Euthanasia

The CU is on the advisory group of Care not Killing (CNK), an alliance of some 40 organisations opposed to euthanasia. Margo Macdonald MSP, has sufficient signatures to introduce the Assisted Dying Scotland bill, despite the result to the consultation being 65% against. A “trained facilitator” could assist any mentally competent adult with a terminal condition. At Westminster, the Falconer Bill is to be reintroduced with softened wording. The Lords would not normally divide on a second reading but should be encouraged to do so, on this point of principle.

The Follow-on from the Liverpool Care Pathway (LACDP)

This LACDP consultation has no recognition of the need for a research base to underpin their recommendations. There is a suspicion that doctors will resort to familiar methods of treatment. To provide an alternative, the Medical Ethics Alliance has produced a document which the chairman had sent to the minister. The backlash against the LCP came from relatives, and doctors are now more cautious about using it for fear of being sued.

House of Lords Debate on end of life care 12th December 2013

This debate was initiated by Baroness Jolly on behalf of the Department of Health proposing that GPs should nominate the 1% of patients expected to die within the next 12 months in order to enable arrangements for their care to be discussed with them. The Government wishes to save money by keeping old people out of hospital since most people prefer to die at home. There were significant practical problems with this and the existence of a “death list” is extremely unhelpful.

MEA Conference on Mental Health and Abortion 21st November 2013

The topic “Mental health reasons for abortion – are there any?” Speakers were a consultant psychologist, a consultant psychiatrist, a GP and a lawyer. The conclusion was “no, there are not” and further, the Medical Colleges concluded abortion was of no benefit to mental health; stress and anxiety were not per se a threat to mental health. However the purpose of the conference was get the message out that what happens now is a charade. Doctors without mental health training or experience go through the requisite administration without asking any questions.. However there is now disquiet about the working of the Act from the gender imbalance caused by gender based abortion. The Dept of Health said only in 46% of cases, had one or both doctors actually seen the woman. The situation in the remaining 54% was uncertain and the DoH seems to have no interest in ensuring the figures were correct. The BPAS, which performs a majority of abortions, has a policy which states any unwanted pregnancy is grounds for abortion. This explicitly contradicts the official DoH policy.  MPs must ask hard questions to press home this point and so reveal the DoH’s real policy of abortion on demand.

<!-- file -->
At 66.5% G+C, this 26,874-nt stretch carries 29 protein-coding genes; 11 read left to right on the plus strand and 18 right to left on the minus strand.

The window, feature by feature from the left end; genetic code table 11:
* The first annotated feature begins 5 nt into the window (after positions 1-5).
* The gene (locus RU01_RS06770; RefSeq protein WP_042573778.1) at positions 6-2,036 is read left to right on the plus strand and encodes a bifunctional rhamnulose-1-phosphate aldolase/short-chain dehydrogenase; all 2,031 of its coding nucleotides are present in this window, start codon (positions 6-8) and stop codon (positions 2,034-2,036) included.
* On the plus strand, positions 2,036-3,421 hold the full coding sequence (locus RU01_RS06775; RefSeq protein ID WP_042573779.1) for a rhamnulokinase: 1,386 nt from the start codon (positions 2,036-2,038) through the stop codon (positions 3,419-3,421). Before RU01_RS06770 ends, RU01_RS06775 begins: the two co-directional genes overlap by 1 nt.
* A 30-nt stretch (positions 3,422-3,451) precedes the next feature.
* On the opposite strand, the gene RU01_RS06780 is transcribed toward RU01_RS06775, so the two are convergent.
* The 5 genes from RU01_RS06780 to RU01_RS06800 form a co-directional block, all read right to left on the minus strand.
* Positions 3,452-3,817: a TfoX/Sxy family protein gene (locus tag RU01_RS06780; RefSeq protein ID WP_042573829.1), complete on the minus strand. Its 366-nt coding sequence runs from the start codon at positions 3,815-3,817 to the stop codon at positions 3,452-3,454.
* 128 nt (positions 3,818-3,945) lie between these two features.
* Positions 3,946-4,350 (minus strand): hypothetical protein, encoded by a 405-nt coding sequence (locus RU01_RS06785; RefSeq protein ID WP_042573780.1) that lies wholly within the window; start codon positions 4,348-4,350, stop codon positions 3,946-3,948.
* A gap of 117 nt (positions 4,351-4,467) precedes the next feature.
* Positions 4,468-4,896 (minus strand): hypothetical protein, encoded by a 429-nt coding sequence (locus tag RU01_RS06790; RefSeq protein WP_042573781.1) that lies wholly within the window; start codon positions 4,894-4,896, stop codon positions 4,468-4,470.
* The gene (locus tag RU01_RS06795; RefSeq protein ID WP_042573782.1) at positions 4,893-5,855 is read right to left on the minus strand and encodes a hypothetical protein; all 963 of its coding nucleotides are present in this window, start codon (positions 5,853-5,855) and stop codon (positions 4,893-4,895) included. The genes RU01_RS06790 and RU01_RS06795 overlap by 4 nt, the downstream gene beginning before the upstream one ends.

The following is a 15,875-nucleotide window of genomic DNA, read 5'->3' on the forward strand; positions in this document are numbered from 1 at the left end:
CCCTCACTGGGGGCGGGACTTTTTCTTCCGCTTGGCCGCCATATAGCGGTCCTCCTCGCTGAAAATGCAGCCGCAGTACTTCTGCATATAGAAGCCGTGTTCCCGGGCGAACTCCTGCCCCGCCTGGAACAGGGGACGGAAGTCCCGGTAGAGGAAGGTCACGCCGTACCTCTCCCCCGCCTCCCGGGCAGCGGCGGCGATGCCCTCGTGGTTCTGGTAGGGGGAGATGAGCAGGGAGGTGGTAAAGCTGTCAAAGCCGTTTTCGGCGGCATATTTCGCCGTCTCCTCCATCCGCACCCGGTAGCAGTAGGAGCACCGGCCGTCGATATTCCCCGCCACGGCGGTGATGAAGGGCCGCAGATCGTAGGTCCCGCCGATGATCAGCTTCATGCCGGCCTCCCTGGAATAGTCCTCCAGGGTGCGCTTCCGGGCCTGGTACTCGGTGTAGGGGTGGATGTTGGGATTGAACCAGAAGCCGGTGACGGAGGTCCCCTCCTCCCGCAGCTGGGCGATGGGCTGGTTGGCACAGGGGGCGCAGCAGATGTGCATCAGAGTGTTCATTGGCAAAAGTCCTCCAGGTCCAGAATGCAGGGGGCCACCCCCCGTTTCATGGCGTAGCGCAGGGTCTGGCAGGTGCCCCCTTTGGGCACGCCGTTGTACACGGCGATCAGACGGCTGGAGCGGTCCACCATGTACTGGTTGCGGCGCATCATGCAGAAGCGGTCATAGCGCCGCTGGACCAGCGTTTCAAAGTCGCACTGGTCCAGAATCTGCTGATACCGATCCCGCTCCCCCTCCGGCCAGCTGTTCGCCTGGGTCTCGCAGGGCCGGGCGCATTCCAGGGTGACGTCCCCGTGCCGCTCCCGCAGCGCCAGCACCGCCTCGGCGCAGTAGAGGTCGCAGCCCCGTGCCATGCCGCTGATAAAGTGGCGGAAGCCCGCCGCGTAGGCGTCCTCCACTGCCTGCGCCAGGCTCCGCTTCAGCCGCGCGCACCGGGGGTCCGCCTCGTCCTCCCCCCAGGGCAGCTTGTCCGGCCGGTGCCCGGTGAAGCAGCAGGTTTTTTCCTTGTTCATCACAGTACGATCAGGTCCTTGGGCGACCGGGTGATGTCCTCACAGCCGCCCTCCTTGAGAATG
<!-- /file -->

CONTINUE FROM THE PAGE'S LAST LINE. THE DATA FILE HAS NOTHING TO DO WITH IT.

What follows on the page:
“Rules for Migrants are a scandal” Archbishop Nicholls

The Archbishop h had strongly condemned a Government policy which prevented a UK citizen from bringing in a spouse from outside the EU unless s/he had an after tax income of over £18,500 p.a, well above the minimum wage. This led to families being split up and children being raised without one or other of their parents. The committee was not in agreement over this policy.

Any Other Business